Congressman Bobby Rush sounds off on Comcast: We must protect our civil rights
Congressman Bobby Rush (D-IL) has dedicated his entire life to preserving the civil rights of Black people. Just check his pedigree.
He cut his teeth in 1966 as a member of the Student Nonviolent Coordinating Committee (SNCC), a powerful youth based civil rights movement in the 1960s directed by Ella Baker and Rev. James Lawson. From these ranks leaders such as Julian Bond, John Lewis, Stokely Carmichael and Rush emerged with new ideas about systemic and political change— revolutionary concepts about civil rights and how Black people should protect those rights. SNCC served as a launching pad for his advocacy work, but by 1968, Rush found himself as the defense minister for the Illinois chapter of the Black Panther Party, which he co-founded when he was just 22 years old.
With a legacy of service and a constitution embedded in activism, Rush is all about finding ways to fight for his people.
Defining What Matters
Which is why his voice, though shaken by his 72 years, still rings loud and strong in protest against the current attack on Black people’s civil rights manifested on Wednesday in the Comcast Corp. v. National Association of African-American Owned Media hearing occurring in the Supreme Court.
“My concern with the case has very little to do with Byron Allen and Entertainment Studios and their business dealings with Comcast. My greater concerns are related to the overhaul of a statute that was instituted to protect the economic potential of the average African-American,” said Rush in an interview with theGrio.
“I am concerned about how this case, and the statute used in the dispute should Comcast prevail, would be an assault on the fundamental rights of the original Civil Rights Act of 1866 (section 1981).”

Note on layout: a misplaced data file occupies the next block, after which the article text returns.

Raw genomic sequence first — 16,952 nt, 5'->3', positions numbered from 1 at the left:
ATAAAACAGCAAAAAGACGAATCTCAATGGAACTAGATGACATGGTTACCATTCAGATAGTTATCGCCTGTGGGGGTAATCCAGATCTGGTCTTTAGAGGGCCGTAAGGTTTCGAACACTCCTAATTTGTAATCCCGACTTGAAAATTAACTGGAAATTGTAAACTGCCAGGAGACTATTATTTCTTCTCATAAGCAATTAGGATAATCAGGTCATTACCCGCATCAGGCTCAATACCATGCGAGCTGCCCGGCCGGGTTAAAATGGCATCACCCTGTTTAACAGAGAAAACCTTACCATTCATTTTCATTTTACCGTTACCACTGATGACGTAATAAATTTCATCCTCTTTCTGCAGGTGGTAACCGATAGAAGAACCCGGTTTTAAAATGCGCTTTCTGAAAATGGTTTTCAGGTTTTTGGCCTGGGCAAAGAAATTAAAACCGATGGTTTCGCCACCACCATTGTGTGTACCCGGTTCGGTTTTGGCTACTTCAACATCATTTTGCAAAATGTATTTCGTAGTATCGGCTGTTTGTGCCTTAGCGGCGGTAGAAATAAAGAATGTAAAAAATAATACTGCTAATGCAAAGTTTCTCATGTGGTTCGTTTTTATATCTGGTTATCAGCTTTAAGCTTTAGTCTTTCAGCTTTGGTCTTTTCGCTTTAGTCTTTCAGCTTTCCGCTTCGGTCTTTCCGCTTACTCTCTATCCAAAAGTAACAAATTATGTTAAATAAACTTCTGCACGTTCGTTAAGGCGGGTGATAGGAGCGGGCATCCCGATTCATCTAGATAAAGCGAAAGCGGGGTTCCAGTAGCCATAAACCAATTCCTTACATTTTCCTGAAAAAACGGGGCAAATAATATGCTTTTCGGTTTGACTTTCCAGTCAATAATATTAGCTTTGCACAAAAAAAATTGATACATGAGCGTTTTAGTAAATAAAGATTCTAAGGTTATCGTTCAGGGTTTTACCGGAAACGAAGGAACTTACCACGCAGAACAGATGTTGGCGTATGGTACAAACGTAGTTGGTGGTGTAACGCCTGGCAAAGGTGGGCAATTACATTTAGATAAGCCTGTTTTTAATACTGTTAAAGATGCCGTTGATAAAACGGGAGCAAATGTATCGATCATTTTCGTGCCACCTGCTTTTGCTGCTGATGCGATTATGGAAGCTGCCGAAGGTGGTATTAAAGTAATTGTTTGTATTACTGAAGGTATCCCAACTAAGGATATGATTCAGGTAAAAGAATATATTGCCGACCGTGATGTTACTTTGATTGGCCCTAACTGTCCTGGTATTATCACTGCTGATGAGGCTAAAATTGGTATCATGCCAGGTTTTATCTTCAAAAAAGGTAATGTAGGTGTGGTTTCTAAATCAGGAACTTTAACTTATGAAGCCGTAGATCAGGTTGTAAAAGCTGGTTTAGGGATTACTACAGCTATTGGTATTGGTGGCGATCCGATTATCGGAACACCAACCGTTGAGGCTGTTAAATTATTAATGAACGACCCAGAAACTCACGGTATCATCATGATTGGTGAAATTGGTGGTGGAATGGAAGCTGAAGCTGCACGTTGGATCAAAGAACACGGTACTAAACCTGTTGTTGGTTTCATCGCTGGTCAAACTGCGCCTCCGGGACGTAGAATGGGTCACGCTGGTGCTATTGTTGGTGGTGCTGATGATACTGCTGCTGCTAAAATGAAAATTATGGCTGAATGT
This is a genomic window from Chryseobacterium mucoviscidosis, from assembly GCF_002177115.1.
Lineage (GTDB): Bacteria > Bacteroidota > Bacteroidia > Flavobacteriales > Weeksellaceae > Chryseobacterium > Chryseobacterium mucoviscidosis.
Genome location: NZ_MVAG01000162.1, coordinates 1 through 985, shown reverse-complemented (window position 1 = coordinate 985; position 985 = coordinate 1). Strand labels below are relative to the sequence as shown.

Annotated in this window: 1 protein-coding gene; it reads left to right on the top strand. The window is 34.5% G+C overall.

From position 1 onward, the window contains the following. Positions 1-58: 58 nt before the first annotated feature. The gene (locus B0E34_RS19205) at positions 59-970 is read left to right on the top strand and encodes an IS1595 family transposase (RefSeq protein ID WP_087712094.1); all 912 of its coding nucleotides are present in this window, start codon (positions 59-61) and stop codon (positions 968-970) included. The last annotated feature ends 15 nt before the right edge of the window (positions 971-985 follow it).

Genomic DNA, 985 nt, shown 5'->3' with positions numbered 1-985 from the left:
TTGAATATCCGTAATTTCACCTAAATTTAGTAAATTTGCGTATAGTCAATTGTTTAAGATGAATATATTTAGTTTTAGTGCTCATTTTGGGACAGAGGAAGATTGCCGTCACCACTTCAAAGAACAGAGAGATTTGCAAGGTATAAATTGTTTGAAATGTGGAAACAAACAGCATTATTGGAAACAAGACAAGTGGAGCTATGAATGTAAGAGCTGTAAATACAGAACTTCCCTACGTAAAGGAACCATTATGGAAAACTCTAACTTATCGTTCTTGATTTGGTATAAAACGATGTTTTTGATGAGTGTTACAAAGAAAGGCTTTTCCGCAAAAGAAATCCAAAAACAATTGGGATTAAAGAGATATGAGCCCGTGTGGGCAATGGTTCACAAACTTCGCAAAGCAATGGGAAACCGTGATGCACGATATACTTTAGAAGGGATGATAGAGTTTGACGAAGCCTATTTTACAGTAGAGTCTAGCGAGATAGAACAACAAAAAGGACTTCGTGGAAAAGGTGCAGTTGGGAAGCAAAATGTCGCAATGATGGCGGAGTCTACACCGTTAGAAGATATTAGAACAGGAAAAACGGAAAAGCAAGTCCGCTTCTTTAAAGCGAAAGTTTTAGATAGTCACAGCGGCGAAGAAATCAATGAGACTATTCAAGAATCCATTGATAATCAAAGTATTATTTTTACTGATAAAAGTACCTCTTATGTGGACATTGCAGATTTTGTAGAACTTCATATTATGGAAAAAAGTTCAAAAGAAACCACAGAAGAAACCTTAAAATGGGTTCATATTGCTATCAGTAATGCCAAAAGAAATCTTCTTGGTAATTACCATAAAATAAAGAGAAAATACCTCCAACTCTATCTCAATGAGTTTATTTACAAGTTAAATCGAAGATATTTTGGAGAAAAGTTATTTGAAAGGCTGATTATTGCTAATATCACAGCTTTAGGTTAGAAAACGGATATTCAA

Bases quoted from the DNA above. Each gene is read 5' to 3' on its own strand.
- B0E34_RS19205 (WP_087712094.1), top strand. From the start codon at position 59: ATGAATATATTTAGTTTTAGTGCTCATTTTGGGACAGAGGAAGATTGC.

Rush reiterates what so many have said over the last few months. This singular act is critical to many of the protected liberties Black people enjoy today.
“They [Comcast, Charter and the Department of Justice] are essentially putting a bed of dynamite underneath this civil rights legislation; one that is basically the foundation that all other civil rights legislation since has been based on.”
Should Comcast/ Charter win this case, Rush believes that American life as Black people have enjoyed it for over 150 years will be in jeopardy.
Power of the People
Now that we know the problem, the question remains, what can people do? Rush maintains that everyday people still have power, and if he has learned anything from his days as a Black Panther and his life-long career as a public servant, it is that regular people with guts can make a difference.
“We have to dismantle their motivation. If they want to dismantle our civil rights, as consumers and activists, we have to dismantle their corporations with our dollars and our ability to protest,” said Rush.
“The NAACP has a petition online that you can sign in protest. But there are other things that everyone can do to deliver some sort of consequence to Comcast if they don’t shift on their position. We have to render to them an economic consequence. We have to hit them where it hurts. Back when I was a Panther, we were more militant, more aggressive, more vocal, more organized, more resistant and we did not take our animosity out on each other. Instead, we took our animosity out on the institutions that denied us our full rights as human beings under the constitution of the United States and denied us economic opportunities. We deserve it just as much as any people, as we have labored for over 400 years to make this economy great. That’s why I say, ‘let’s wake them up.’”
As an active member of the Congressional Black Caucus and the first and only Representative from Illinois’ 1st congressional district in over 27 years, Rush acknowledges that other members of Congress have been silent on this issue. In fact, only a handful signed the amicus brief in an effort to give their support to keep the protections of the civil rights law in place.